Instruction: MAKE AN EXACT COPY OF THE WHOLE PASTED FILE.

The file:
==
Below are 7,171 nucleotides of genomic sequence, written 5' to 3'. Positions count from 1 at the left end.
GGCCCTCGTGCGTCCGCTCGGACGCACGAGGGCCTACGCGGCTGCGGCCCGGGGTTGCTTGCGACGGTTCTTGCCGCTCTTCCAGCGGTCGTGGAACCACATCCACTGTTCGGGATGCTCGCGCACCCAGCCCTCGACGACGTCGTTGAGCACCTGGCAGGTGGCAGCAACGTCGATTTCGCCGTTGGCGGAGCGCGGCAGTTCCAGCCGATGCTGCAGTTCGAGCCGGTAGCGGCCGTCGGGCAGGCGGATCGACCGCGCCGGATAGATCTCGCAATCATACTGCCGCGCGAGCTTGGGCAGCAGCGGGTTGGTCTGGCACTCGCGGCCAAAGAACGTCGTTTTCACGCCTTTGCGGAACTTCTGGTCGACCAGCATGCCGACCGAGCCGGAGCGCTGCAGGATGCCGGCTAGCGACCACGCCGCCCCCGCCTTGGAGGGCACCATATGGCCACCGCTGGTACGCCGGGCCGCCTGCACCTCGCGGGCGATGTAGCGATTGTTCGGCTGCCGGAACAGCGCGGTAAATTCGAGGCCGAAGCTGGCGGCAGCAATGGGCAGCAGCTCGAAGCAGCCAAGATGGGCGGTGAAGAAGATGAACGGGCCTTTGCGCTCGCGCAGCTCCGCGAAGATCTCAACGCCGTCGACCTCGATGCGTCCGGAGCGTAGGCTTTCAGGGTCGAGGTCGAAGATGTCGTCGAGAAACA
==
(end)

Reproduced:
Below are 7,171 nucleotides of genomic sequence, written 5' to 3'. Positions count from 1 at the left end.
GGCCCTCGTGCGTCCGCTCGGACGCACGAGGGCCTACGCGGCTGCGGCCCGGGGTTGCTTGCGACGGTTCTTGCCGCTCTTCCAGCGGTCGTGGAACCACATCCACTGTTCGGGATGCTCGCGCACCCAGCCCTCGACGACGTCGTTGAGCACCTGGCAGGTGGCAGCAACGTCGATTTCGCCGTTGGCGGAGCGCGGCAGTTCCAGCCGATGCTGCAGTTCGAGCCGGTAGCGGCCGTCGGGCAGGCGGATCGACCGCGCCGGATAGATCTCGCAATCATACTGCCGCGCGAGCTTGGGCAGCAGCGGGTTGGTCTGGCACTCGCGGCCAAAGAACGTCGTTTTCACGCCTTTGCGGAACTTCTGGTCGACCAGCATGCCGACCGAGCCGGAGCGCTGCAGGATGCCGGCTAGCGACCACGCCGCCCCCGCCTTGGAGGGCACCATATGGCCACCGCTGGTACGCCGGGCCGCCTGCACCTCGCGGGCGATGTAGCGATTGTTCGGCTGCCGGAACAGCGCGGTAAATTCGAGGCCGAAGCTGGCGGCAGCAATGGGCAGCAGCTCGAAGCAGCCAAGATGGGCGGTGAAGAAGATGAACGGGCCTTTGCGCTCGCGCAGCTCCGCGAAGATCTCAACGCCGTCGACCTCGATGCGTCCGGAGCGTAGGCTTTCAGGGTCGAGGTCGAAGATGTCGTCGAGAAACA